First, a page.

Hip-hop show’s creators did their own thing, giv­ing Fox a ma­jor hit

Los Angeles Times - - THE ENVELOPE - By Sam Adams

Be­yond the ex­pec­ta­tions

With an au­di­ence of nearly 22 mil­lion for its March fi­nale, Fox’s “Em­pire” is a crea­ture so rare that some thought it ex­tinct: a bona fide net­work TV hit. But the show, which took cen­ter stage at Fox’s pre­sen­ta­tion of its fall sea­son to ad­ver­tis­ers last month, came to that old-fash­ioned suc­cess in a very new­fan­gled way, ef­fec­tively com­bin­ing ca­ble in­no­va­tion with broad­cast mus­cle.

When co-creators Danny Strong and Lee Daniels were pitch­ing the show in 2013, Strong re­calls, “net­work tele­vi­sion was get­ting ham­mered by ca­ble.” Even with ABC’s “Scan­dal,” one of the bright­est spots in a dim fir­ma­ment demon­strat­ing the power of com­bin­ing a mul­tira­cial cast with twist-driven sto­ry­telling, a sprawl­ing soap opera about a hip-hop mogul’s strug­gle to select an heir — es­pe­cially one shot in Daniels’ char­ac­ter­is­ti­cally op­er­atic style — might have been a tough sell. Even so, Strong says, “Lee and I were just go­ing to do our thing. We were never wor­ried about fit­ting into any box or model.”

“I didn’t think Fox would ever pick it up,” ad­mits Taraji P. Hen­son, whose per­for­mance as smack-talk­ing jail­bird Cookie Lyon has made her the show’s break­out star — the face that launched a thou­sand GIFs. “I thought, ‘This is an amaz­ing script. It’s prob­a­bly go­ing to end up on ca­ble.’ We’ll put this in­cred­i­ble pi­lot in the can, and then Fox will choke. When they de­cided to put it on, it was like, ‘ OK, this is go­ing to change the game.’ Then it was just wait­ing for the num­bers.”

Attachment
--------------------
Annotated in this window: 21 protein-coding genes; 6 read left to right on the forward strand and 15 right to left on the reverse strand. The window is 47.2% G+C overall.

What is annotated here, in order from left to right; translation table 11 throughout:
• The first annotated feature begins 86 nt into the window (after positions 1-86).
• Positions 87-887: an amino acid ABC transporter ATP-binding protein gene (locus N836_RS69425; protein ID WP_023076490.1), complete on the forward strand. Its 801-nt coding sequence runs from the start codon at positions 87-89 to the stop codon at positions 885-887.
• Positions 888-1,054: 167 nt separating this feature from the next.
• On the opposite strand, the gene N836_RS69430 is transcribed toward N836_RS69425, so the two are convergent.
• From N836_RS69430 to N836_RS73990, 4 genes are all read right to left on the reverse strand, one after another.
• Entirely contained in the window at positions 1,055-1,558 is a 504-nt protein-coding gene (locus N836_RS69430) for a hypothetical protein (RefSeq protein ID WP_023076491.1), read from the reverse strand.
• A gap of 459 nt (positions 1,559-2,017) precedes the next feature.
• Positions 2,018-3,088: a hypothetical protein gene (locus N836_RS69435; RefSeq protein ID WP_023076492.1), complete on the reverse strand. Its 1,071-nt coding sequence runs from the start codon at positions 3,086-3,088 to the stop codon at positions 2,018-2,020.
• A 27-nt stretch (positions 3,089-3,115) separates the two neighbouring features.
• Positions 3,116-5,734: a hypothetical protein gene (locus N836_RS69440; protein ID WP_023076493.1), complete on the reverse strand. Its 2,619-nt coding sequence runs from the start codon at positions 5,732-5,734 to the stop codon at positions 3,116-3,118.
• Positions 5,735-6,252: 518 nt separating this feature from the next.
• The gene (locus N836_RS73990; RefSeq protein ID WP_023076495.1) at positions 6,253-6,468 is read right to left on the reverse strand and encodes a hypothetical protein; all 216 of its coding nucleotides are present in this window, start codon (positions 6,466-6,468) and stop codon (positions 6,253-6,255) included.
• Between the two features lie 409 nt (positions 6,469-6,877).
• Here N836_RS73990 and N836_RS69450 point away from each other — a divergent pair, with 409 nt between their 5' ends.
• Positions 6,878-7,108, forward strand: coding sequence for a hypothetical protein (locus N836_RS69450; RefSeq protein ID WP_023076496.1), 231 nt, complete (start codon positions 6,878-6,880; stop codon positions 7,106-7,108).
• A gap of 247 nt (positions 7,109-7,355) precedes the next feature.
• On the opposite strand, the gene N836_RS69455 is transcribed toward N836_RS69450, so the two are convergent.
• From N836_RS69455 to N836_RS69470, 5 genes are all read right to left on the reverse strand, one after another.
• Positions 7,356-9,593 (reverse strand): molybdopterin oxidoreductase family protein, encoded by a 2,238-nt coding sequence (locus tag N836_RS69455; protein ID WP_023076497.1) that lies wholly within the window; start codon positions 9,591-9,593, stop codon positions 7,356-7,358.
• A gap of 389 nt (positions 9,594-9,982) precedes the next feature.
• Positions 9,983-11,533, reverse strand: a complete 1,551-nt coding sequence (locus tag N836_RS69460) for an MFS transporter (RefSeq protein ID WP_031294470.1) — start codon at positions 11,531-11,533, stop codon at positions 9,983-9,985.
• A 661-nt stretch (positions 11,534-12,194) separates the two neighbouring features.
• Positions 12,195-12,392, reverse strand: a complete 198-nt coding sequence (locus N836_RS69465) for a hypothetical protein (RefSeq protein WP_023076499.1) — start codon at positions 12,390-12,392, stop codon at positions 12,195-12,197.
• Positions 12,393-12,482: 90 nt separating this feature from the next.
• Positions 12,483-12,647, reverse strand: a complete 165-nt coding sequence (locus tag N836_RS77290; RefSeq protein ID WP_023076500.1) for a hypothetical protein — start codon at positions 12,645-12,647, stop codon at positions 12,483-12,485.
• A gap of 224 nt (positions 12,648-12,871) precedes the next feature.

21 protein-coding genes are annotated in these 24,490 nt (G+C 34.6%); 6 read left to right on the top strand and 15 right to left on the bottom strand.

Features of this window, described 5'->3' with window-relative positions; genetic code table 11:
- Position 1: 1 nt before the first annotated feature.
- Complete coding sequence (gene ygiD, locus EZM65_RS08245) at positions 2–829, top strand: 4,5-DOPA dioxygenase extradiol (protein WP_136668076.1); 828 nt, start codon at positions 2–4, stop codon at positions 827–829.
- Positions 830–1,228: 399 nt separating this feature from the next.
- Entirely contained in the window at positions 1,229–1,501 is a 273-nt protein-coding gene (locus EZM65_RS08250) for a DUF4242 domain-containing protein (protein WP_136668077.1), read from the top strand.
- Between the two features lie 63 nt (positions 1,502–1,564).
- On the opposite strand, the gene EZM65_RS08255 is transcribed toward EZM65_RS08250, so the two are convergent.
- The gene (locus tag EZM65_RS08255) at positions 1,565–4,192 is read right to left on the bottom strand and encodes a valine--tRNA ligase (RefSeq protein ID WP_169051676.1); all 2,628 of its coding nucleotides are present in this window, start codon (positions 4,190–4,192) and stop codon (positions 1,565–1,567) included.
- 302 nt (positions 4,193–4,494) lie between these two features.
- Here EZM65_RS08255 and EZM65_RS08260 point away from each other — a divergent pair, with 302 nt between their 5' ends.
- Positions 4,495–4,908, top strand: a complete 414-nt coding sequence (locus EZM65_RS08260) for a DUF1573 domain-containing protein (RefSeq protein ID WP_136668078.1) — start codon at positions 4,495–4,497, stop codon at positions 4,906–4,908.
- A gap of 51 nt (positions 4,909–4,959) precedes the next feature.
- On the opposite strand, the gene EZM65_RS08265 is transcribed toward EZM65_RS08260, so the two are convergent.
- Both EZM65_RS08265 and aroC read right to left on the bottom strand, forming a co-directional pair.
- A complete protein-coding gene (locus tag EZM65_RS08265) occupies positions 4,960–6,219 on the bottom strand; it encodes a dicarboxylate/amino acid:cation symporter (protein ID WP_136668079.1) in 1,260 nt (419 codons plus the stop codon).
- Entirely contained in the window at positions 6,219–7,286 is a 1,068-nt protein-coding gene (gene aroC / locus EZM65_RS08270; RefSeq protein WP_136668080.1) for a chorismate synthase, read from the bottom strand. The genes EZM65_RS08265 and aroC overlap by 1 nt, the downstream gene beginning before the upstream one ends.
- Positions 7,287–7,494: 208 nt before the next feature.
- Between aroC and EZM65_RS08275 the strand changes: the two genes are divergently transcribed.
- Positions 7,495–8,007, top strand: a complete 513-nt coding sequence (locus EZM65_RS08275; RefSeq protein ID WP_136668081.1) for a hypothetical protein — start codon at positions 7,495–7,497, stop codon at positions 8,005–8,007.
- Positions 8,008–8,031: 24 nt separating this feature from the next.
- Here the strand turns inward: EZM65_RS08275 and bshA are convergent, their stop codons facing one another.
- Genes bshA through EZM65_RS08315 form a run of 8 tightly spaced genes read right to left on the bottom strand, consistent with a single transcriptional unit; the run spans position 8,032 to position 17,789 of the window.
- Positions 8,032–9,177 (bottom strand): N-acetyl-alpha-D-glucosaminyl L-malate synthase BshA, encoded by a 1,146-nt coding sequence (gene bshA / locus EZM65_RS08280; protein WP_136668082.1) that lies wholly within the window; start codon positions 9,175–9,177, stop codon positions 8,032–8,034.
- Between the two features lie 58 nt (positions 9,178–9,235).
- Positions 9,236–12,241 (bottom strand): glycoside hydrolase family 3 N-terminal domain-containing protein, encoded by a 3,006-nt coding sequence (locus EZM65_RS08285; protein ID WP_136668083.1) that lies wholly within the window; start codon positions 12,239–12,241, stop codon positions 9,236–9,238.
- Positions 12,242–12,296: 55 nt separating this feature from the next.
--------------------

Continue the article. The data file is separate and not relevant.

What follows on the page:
The num­bers, when they came, were im­pres­sive: Nearly 10 mil­lion for “Em­pire’s” Jan­uary pre­miere. Rat­ings grew the fol­low­ing week, and the week af­ter that, and the week af­ter that, un­til Nielsen ran out of shows to com­pare it to. They’d quite lit­er­ally never seen any­thing like it.

Given “Em­pire’s” largely African Amer­i­can cast and its melo­dra­matic roots, it’s not sur­pris­ing that a good chunk of that au­di­ence was fe­male and non­white, view­ers not al­ways well served by the pre­mium-ca­ble shows that have driven TV’s new­est golden age. “They got the show ‘black-ish’?” Hen­son says, “We’re ‘Blackis.’ ”

But “Em­pire” is too big for any gen­er­al­iza­tion about its au­di­ence to hold for long. Pro­ducer Brian Grazer re­calls at­tend­ing a din­ner party thrown by Google’s Eric Sch­midt where “Em­pire’s” sound­track found its way onto the stereo. “One guy was the un­der­sec­re­tary to the Mid­dle East,” he says, “one girl was cur­ing cancer, and they were all to­tally groov­ing on this al­bum.”

“It touches so many of the peo­ple I in­tended it to touch,” says Daniels, whose re­la­tion­ship with his late fa­ther in­spired the scene in the pi­lot in which Ter­rence Howard’s Lu­cious drops his gay son in a garbage can. “I go out in the street and I talk to peo­ple whose lives these re­ally are, and I hear how deeply it res­onates.” But he also found fans in line at a Broad­way play, where he was the only black per­son in sight. “I asked them, ‘Why do you like the show?’ and they said, ‘It’s about power.’ What I saw as per­sonal is re­ally quite univer­sal.”

As Strong and Daniels talk with Grazer and show run­ner Ilene Chaiken, words like “alchemy” and “magic” fly fre­quently; Hen­son calls the se­ries “the per­fect storm.” But whether view­ers no­tice or not, there are con­crete rea­sons why “Em­pire” doesn’t feel like any other show on the air. Rather than call on TV’s usual sus­pects, the se­ries has made a de­lib­er­ate ef­fort to di­ver­sify its staff. The only straight white man to di­rect an episode in “Em­pire’s” first sea­son was Strong, and, he joked, “I had to cre­ate the show to get the job.”